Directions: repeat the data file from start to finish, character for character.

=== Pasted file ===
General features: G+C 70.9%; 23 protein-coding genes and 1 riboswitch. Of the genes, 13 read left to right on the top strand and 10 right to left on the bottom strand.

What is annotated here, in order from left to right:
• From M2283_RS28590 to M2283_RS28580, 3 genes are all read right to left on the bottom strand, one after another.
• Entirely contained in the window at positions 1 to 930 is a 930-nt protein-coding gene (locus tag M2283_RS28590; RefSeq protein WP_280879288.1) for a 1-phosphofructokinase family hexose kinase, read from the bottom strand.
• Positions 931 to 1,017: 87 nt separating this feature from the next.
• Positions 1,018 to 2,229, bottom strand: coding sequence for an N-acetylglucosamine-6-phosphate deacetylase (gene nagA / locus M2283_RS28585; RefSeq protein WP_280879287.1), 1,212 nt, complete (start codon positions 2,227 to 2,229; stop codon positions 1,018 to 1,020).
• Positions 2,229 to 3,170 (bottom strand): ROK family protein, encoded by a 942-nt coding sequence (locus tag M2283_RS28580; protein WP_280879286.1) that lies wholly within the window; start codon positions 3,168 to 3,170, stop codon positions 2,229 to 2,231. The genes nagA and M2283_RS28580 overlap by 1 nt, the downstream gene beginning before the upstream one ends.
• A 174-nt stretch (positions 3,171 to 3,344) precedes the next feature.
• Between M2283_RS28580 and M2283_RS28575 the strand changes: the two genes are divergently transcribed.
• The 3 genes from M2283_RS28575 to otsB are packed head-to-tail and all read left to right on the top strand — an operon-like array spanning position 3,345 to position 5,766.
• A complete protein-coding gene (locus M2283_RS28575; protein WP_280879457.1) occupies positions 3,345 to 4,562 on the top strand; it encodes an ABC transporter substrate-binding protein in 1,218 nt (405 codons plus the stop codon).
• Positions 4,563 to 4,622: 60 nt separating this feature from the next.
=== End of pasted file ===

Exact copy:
General features: G+C 70.9%; 23 protein-coding genes and 1 riboswitch. Of the genes, 13 read left to right on the top strand and 10 right to left on the bottom strand.

What is annotated here, in order from left to right:
• From M2283_RS28590 to M2283_RS28580, 3 genes are all read right to left on the bottom strand, one after another.
• Entirely contained in the window at positions 1 to 930 is a 930-nt protein-coding gene (locus tag M2283_RS28590; RefSeq protein WP_280879288.1) for a 1-phosphofructokinase family hexose kinase, read from the bottom strand.
• Positions 931 to 1,017: 87 nt separating this feature from the next.
• Positions 1,018 to 2,229, bottom strand: coding sequence for an N-acetylglucosamine-6-phosphate deacetylase (gene nagA / locus M2283_RS28585; RefSeq protein WP_280879287.1), 1,212 nt, complete (start codon positions 2,227 to 2,229; stop codon positions 1,018 to 1,020).
• Positions 2,229 to 3,170 (bottom strand): ROK family protein, encoded by a 942-nt coding sequence (locus tag M2283_RS28580; protein WP_280879286.1) that lies wholly within the window; start codon positions 3,168 to 3,170, stop codon positions 2,229 to 2,231. The genes nagA and M2283_RS28580 overlap by 1 nt, the downstream gene beginning before the upstream one ends.
• A 174-nt stretch (positions 3,171 to 3,344) precedes the next feature.
• Between M2283_RS28580 and M2283_RS28575 the strand changes: the two genes are divergently transcribed.
• The 3 genes from M2283_RS28575 to otsB are packed head-to-tail and all read left to right on the top strand — an operon-like array spanning position 3,345 to position 5,766.
• A complete protein-coding gene (locus M2283_RS28575; protein WP_280879457.1) occupies positions 3,345 to 4,562 on the top strand; it encodes an ABC transporter substrate-binding protein in 1,218 nt (405 codons plus the stop codon).
• Positions 4,563 to 4,622: 60 nt separating this feature from the next.